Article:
The final step by CW was to choose a starting algorithm for the basis case of the recursion. They devised one and got . Then they noticed that if they bumped up the base case by manually expanding their algorithm to an handling the next-higher case, they got a better analysis and their famous result . By their way of thinking, bumping the basis up once more to was the way to do better, but they left analyzing this as a problem. Others attempted the analysis and…found it gave worse not better results. So , actually , stood.
The insight for breaking through was to make a bigger jump in the basis. Vassilevska Williams was actually anticipated in this without her knowledge by Andrew Stothers, in his 2010 PhD thesis at the University of Edinburgh. Stothers used and showed this method capable of achieving , though there has been some doubt in whether all details were worked out. Vassilevska Williams, however, used and brought some powerful computing software to bear on a more-extensive framework for the plan. It is not clear whether there is anything necessary about jumping by a power of —in any event her program and framework work for any exponent.
We cannot yet really give a good summary of the proof—further details are in her paper. One quick observation about her work is in order. She used the CW method, but extended it into a general schema can be used to find good matrix product algorithms, perhaps even better than the one in the paper. The algorithms themselves can be generated and examined, but as usual the task of analyzing them is very hard. The brilliant insight that she has is this task can be laid out automatically by a certain computer program. This allows her to do the analysis where previous others failed.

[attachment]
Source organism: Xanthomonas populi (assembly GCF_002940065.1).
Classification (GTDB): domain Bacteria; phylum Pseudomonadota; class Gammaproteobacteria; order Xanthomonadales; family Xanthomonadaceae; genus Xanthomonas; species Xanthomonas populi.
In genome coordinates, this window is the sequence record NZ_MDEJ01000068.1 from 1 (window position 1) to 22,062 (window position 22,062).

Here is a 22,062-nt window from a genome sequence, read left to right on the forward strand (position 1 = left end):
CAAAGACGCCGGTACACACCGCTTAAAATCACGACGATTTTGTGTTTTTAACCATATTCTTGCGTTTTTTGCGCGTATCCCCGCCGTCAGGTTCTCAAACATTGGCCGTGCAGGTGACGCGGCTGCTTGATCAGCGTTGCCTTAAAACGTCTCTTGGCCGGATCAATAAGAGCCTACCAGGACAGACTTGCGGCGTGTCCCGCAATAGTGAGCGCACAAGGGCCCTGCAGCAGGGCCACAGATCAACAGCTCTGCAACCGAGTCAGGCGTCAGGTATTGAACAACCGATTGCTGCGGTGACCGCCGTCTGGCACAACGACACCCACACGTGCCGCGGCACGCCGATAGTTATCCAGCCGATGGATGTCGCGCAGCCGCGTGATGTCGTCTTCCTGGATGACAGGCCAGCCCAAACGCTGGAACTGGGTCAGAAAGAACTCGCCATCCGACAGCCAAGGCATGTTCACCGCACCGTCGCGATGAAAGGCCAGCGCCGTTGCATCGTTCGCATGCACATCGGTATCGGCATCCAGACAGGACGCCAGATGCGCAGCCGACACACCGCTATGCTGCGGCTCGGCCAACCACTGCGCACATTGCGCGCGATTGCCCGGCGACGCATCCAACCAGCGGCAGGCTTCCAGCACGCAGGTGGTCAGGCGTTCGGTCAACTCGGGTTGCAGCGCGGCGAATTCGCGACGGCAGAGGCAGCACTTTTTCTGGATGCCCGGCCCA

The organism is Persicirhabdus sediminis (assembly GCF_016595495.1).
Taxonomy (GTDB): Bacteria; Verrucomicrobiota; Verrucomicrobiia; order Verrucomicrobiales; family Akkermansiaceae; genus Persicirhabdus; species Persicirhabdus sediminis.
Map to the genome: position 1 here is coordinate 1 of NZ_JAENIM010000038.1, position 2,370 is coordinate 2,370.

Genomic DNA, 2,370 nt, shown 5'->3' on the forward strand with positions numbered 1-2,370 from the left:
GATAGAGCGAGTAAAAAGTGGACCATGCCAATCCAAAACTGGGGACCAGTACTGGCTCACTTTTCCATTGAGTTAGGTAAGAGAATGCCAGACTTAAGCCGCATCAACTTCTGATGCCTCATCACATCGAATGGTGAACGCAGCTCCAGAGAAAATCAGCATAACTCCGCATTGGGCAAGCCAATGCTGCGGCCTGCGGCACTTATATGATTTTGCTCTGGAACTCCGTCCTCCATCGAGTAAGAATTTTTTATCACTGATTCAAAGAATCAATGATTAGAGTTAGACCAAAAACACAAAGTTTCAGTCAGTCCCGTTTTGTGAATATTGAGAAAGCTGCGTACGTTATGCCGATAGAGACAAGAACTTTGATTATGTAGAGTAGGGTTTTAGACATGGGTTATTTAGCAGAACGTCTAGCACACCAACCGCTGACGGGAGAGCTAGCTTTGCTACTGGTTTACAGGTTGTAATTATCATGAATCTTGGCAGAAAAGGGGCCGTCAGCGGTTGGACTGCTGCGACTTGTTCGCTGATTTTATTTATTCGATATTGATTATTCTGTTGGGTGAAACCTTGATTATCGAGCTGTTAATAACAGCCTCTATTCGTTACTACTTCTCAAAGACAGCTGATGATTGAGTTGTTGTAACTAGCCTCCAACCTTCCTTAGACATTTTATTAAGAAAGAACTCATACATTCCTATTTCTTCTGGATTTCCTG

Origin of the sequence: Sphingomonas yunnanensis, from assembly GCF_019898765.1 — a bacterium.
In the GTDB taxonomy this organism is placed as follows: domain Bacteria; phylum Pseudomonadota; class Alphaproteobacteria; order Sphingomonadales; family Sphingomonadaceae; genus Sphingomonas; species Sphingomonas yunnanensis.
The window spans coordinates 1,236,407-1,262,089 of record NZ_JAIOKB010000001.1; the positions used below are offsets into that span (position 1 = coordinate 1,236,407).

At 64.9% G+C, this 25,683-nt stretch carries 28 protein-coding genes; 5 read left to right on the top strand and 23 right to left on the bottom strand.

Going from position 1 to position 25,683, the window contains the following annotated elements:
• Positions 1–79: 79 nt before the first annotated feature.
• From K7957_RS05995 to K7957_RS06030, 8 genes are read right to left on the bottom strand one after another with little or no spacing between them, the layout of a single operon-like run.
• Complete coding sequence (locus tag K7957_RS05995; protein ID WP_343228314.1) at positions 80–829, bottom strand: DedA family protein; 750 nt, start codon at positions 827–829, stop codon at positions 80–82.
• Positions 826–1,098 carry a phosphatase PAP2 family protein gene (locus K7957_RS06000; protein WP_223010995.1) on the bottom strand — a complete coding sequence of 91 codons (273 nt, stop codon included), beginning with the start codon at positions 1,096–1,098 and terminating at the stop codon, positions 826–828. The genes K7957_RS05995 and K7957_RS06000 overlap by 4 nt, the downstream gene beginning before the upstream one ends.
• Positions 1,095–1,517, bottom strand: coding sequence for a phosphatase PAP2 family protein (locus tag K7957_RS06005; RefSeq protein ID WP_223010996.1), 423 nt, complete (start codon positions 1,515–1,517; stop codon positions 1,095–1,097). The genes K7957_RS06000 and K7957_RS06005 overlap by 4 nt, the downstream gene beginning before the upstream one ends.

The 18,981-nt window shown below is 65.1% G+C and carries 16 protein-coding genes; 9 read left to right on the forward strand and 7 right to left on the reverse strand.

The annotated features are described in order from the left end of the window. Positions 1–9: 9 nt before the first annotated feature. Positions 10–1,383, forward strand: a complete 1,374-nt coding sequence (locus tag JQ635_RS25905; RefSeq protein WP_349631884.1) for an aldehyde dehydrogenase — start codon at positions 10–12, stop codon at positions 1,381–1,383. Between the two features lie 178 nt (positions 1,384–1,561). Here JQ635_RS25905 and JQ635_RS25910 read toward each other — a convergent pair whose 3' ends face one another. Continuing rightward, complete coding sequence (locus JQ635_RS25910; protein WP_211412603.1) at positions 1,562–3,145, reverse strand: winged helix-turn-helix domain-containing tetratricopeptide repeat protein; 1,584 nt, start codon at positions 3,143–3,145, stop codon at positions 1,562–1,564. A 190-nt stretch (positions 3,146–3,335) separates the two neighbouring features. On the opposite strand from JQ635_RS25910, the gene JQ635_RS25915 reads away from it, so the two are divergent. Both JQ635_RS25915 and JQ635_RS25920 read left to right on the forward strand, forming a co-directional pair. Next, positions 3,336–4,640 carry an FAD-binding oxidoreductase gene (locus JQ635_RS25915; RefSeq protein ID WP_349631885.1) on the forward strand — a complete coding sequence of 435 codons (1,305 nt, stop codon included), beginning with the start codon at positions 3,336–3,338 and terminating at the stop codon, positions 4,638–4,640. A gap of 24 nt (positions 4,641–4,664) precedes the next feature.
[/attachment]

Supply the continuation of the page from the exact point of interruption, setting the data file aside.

For example here is a sample of the overview of her main program, in pseudo-code:
The details are not as important as the fact that this program allows one to work on much larger schemas than anyone could previously.
What Does the Bound Mean?
Note that she has improved the bound of Stothers by . For what threshold value of does an additive improvement of in the exponent halve the running time? The answer is , which in this case is . This value is far above the Bekenstein Bound for the number of particles that could be fit into a volume the size of the observable universe without collapsing it into a black hole. In this sense the algorithm itself is even beyond galactic.
The meaning instead comes from this question: Is there a fundamental reason why could settle at a value strictly greater than ? Note that is not taken to mean the existence of a quadratic-time algorithm, but rather that for all there are algorithms that achieve time . There was some reason to think could be a natural barrier, but it was breached. Perhaps , since this is connected to the golden ratio? Her paper notes a recent draft by Noga Alon, Amir Shpilka, and Christopher Umans that speaks somewhat against the optimism shared by many that .
Can the current bounds be improved by more computer computations? Are we about to see the solution to this classic question? Or will it be struggling over increments of ?
In any event congratulate Virginia—and Andrew—for their brilliant work.
Update: Markus Bläser, who externally reviewed Stothers’ thesis, has contributed an important comment on the blog of Scott Aaronson here. It evaluates the significance of the work in-context, and also removes the doubt going back to 2010 that was expressed here.